Weight loss and alcohol
If you are trying to lose weight, you can boost your efforts by cutting back on alcoholic drinks. Alcohol can cause weight gain in a couple of ways. First, alcohol is high in calories. Some mixed drinks can contain as many calories as a meal, but without the nutrients. Second, you also may make poor food choices when you drink.
While you do not have to cut out all alcohol if you are trying to lose weight, you may need to make some changes. You should watch the number, and type, of drinks you choose. You will also want to keep an eye on how drinking affects your eating habits.
Weight loss - alcohol; Overweight - alcohol; Obesity - alcohol; Diet - alcohol
Calories and Portions Count
So, how much can you drink if you are trying to lose weight? Health experts recommend that anyone who drinks does so in moderation. This means no more than 1 drink per day for women and no more than 2 drinks per day for men. You may want to drink even less than that while dieting. Keep in mind that alcohol has empty calories. This means it has a lot of calories (7 per gram versus 4 per gram for carbohydrate and protein) but few nutrients. So in order to drink alcohol while cutting back on calories, you need to plan it into your daily calorie count so you do not go over. Also remember that when you drink alcohol, you are replacing potentially healthy, and filling, food with calories that do not fill you up.
When choosing what to drink, you will want to choose your calories wisely. Here is a quick comparison of some common alcoholic drinks:
- Regular beer, about 150 calories for a 12-ounce (355 mL) glass
- Light beer, about 100 calories for a 12-ounce (355 mL) glass
- Wine, about 100 calories for a 5-ounce (145 mL) glass
- Distilled alcohol (gin, rum, vodka, whiskey), about 100 calories for a 1.5-ounce (45 mL) serving
- Martini (extra dry), about 140 calories for a 2.25-ounce (65 mL) glass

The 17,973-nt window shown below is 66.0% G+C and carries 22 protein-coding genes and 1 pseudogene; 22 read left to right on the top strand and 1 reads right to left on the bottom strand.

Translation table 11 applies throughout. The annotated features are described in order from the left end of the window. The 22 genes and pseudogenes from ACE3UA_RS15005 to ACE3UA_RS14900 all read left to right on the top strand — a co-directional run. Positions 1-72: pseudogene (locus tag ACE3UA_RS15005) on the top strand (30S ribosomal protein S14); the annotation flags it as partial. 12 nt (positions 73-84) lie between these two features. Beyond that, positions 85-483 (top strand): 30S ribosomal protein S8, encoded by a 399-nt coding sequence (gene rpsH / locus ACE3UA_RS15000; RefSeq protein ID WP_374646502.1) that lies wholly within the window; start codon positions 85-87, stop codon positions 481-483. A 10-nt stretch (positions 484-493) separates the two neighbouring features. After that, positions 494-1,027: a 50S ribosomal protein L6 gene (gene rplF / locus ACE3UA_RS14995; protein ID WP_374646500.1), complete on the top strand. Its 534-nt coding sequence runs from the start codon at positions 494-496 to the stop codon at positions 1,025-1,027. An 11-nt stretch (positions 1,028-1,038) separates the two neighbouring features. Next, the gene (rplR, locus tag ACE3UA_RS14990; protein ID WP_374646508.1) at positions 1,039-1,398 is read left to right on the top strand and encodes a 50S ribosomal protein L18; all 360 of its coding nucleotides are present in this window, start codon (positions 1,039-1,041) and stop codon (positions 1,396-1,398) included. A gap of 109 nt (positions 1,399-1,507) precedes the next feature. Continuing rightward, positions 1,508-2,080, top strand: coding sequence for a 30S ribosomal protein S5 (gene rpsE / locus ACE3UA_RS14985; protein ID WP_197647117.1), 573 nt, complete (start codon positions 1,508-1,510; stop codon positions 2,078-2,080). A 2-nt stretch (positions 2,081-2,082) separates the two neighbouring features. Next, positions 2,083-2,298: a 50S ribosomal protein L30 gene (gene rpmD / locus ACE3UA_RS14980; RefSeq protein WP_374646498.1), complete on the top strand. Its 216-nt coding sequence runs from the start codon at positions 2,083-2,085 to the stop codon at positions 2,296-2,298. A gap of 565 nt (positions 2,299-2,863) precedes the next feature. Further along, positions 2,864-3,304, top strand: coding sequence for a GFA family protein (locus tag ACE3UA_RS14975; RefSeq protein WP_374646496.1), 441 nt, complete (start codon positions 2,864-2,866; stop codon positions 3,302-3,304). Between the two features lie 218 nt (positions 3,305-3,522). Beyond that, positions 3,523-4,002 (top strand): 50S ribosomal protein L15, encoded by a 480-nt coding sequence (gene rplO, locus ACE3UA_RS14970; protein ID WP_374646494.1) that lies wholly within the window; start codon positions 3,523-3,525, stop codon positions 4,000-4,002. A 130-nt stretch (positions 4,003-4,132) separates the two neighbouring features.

- Pina colada, about 500 calories in a 7-ounce (205 mL) glass
Pay attention to what else goes in your drink. Many mixed drinks include juices, simple syrup, or liqueur, which all add extra calories. These calories can add up quickly. Look for lower calorie options, such as a splash of juice and soda water. You may want to skip mixed drinks completely and stick with beer or wine.
Portion size is something else you should keep an eye on. Know what a standard drink looks like:
- 12 ounces (355 mL) of beer
- 5 ounces (145 mL) of wine
- 1.5 ounces (45 mL, or one shot) of hard liquor
The sizes of alcoholic drinks at a restaurant or bar are often larger than the standard amounts listed above. In some cases, 1 drink may actually have 2 or more servings of alcohol and calories. If you are served a drink that is larger than the standard size, skip a second drink. At home, use a jigger when mixing drinks, and serve them in smaller glasses. It will feel like you are having more.
Eat Before you Drink
Drinking on an empty stomach will make you feel tipsy quicker. This can lead to eating or drinking more than you want to. Having some food before you drink will help your stomach absorb the alcohol more slowly and help you make better choices.
Studies show that people tend to make poor food choices when drinking alcohol. To avoid piling on the calories after a drink or two, have some healthy snacks ready to eat when you get home or make plans to have a healthy meal after your drink. Good snack choices include fruit, air-popped popcorn, or hummus and veggies.
Take it Slow
Just like eating too fast can lead to overeating, gulping down drinks may cause you to drink more than you would like. Sip your drink slowly, putting it down in between sips. When you are done, have a non-alcoholic drink, such as water or low-calorie soda, before having more alcohol.
Make a Plan for Drinking
The best way to control calories from drinking is to limit how much you drink. Before you go out, set a limit for yourself and stick with it. It is OK to turn down a drink you do not want or refuse a top-off on your wine glass. You can skip drinking altogether and volunteer to be the designated driver.
When to Call the Doctor
Call your health care provider if:
- You or someone you love is concerned about how much you drink.
- You cannot control your drinking.
- Your drinking is causing problems at home, work, or school.
Centers for Disease Control and Prevention website. Alcohol and public health: frequently asked questions. www.cdc.gov/alcohol/faqs.htm. Updated March 29, 2018. Accessed July 14, 2018.
National Institute on Alcohol Abuse and Alcoholism. Rethinking drinking: Alcohol and your health. rethinkingdrinking.niaaa.nih.gov. Accessed July 14, 2018.
Nielsen SJ, Kit BK, Fakhouri T, Ogden CL. Calories consumed from alcoholic beverages by U.S. adults, 2007-2010. NCHS Data Brief. 2012;(110):1-8. PMID: 23384768 www.ncbi.nlm.nih.gov/pubmed/23384768.
Reviewed By: Emily Wax, RD, The Brooklyn Hospital Center, Brooklyn, NY. Also reviewed by David Zieve, MD, MHA, Medical Director, Brenda Conaway, Editorial Director, and the A.D.A.M. Editorial team.